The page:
What’s the big deal about evidence?

(L-R) Tari Turner, Chris Roche & Andrew Newmarch at RDI Conference 2017

Tari Turner

30 Jun, 2017

This blog is based upon a presentation made by Dr Tari Turner at the Research Development Impact Conference, 13-14 June 2017.

I am absolutely an evidence advocate.

In fact, I’m such a dyed-in-the-wool supporter of the use of evidence to inform decision-making that I named my dog Archie, after Archie Cochrane who was the catalyst for the development of The Cochrane Library, which sets the standard for high-quality evidence to inform decision-making in health.

Including reliable evidence in decision-making processes can lead to demonstrably better outcomes in health. It seems to me to be remarkably foolish to ignore any reliable evidence that can help us understand the world and how it works.

But here’s the thing: I am convinced that many of the ways we think about, talk about and advocate for the use of evidence in development work are misguided and potentially harmful.

So, while I absolutely want to see more use of evidence in decision-making in development, my support for this comes with three important caveats:

1.       Evidence does not always reduce uncertainty

2.       It’s not necessarily evidence that brings about change

3.       Evidence can be inconvenient and generating it is potentially risky

Evidence does not always reduce uncertainty

Evidence is often described by advocates as a way of reducing uncertainty, of helping us understand what works and what doesn’t. While that can be true, it certainly isn’t always; and really that’s not what we should be going to the evidence expecting.

The role of research is to help us get closer to the truth. The things is, of course, that the truth is rarely simple, and is often notably messy where humans are involved. So while research can reduce uncertainty, it can also introduce more uncertainty; and rather than clarify, sometimes research can (neither my research nor decision-making colleagues want to hear this) cloud the picture for decision-makers.

An example of this is research about postpartum haemorrhage which is a major global killer of women in childbirth. A recent, large, high quality trial demonstrating the potential effectiveness of tranexamic acid has not helped us choose between the two current slightly inadequate options for prevention, but instead has provided another, slightly inadequate option. Leading not to reduced decision-making uncertainty, but instead introducing another layer of complexity.

Research can reduce uncertainty and, where it does, we should definitely use it to inform our decision-making. But we can’t naively assume that evidence will always make our decision-making processes simpler.

It’s not necessarily evidence that brings about change

Evidence is an important part of the decision-making picture, but it is only one element. As evidence advocates, we need to be conscious that even where there is reliable, relevant evidence, and demonstrable change – it’s not necessarily evidence that brings about change

Our work supporting Australian policy-makers to use evidence in health decision-making has highlighted the many factors that, appropriately and otherwise, influence the decisions they make. As the diagram below describes (Source: The Spirit Action Framework), research evidence is just one of the many potential influences on health policy decision-making. This means that we need to be realistic about the ability for research to influence decisions; and also that we need to be sophisticated in our understanding of the decision-making context and process if evidence is to have as substantive a role as we would like.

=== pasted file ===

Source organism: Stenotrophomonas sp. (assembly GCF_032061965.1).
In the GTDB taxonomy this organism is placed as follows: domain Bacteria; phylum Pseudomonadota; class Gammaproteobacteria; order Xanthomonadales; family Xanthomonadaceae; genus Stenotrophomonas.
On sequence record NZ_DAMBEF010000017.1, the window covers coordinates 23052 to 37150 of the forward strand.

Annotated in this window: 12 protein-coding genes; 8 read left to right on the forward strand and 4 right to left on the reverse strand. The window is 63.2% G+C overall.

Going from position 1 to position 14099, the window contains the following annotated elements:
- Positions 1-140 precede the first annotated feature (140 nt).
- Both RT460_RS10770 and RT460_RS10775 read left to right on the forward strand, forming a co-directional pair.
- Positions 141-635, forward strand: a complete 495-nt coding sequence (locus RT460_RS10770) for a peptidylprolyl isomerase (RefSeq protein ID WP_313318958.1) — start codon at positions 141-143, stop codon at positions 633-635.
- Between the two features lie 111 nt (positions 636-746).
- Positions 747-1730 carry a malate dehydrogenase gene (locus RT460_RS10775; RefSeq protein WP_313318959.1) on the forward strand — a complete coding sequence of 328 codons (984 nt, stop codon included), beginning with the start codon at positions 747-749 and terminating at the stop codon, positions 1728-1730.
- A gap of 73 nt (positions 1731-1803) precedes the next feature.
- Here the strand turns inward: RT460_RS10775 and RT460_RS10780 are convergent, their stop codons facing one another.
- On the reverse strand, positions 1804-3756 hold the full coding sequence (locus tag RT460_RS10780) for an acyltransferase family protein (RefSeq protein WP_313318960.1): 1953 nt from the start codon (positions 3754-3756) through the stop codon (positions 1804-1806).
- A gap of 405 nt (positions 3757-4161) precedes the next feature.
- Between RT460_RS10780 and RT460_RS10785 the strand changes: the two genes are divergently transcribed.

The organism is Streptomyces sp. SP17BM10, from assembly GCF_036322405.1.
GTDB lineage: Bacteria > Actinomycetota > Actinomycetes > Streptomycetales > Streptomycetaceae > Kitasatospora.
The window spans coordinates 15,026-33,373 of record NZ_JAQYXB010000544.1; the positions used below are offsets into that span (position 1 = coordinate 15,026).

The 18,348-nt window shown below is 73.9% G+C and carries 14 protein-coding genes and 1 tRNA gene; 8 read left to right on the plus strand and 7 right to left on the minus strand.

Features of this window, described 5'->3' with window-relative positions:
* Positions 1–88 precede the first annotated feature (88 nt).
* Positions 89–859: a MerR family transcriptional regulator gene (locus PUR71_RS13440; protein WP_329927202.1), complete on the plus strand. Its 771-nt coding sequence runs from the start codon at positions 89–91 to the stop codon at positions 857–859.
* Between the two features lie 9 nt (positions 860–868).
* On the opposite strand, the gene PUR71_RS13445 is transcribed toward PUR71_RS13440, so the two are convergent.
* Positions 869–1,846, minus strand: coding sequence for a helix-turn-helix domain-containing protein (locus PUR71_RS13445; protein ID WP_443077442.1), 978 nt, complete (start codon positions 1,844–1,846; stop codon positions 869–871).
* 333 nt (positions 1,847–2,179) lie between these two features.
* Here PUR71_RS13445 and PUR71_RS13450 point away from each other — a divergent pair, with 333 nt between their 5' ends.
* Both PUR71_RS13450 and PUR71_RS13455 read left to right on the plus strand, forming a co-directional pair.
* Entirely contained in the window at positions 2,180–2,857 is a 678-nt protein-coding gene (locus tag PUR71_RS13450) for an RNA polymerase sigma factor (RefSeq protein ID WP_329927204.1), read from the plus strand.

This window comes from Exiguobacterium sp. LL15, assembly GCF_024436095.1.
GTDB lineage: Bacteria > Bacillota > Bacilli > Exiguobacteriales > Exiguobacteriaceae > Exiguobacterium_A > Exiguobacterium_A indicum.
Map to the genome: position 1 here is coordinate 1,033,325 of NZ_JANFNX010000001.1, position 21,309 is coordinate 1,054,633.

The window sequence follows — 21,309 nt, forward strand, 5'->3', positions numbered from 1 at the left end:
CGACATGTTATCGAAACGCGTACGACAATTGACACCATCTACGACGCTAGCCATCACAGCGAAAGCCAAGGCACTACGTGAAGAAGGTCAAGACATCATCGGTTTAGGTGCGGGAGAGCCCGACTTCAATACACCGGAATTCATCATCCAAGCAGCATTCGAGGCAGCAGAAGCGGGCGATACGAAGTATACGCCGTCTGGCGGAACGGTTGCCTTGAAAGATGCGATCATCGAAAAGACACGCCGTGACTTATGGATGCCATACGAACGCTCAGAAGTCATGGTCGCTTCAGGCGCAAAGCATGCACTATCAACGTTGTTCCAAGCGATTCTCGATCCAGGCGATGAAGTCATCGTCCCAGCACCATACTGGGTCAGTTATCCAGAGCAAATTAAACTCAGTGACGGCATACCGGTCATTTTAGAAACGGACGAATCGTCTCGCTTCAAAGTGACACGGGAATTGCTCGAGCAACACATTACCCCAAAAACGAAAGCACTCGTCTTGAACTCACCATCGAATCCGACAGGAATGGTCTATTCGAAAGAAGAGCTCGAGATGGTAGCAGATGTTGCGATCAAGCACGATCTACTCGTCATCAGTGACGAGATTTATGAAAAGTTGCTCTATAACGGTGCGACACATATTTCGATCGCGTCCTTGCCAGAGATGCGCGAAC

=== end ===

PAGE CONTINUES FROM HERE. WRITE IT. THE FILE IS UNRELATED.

Evidence can be inconvenient, and generating it is potentially risky

If we are to be real about generating and using evidence then we need to face up to the downside risks, and this is especially important for development agencies.

While what we want is evidence that tells us (and the world) that our programs are uniquely and astoundingly effective; we may find that when we produce rigorous evidence it actually suggests we are not having the impact we would like, and that our programs have weaknesses.

In fact, the latter form of evidence is really valuable. While evidence of effectiveness is a) good news, and b) great for marketing; evidence of room for improvement is vital if we are to refine our work and increase its impact. We must approach generating evidence with a willingness to learn, and to be wrong, if it is to be useful for us.

If we already know the answer (about whether our programs work), data collection is not research, it’s preparation for marketing. If we genuinely don’t know the answer, then we need to accept that the answers we get from research may not be the ones we want.


So, what does this mean for us?

We have established that the production and application of evidence is not always straightforward.  So, should we be practicing and advocating for greater use of research in development?

The answer is yes - definitely and unashamedly. But we should be doing so with humility about the role evidence can play, sophistication in our choice of approaches and questions, and perhaps a little scepticism about any too-easy answers.  

  • Tari Turner
    Tari Turner

    Dr Tari Turner is a Senior Research Fellow at the School of Public Health and Preventive Medicine, Monash University. 

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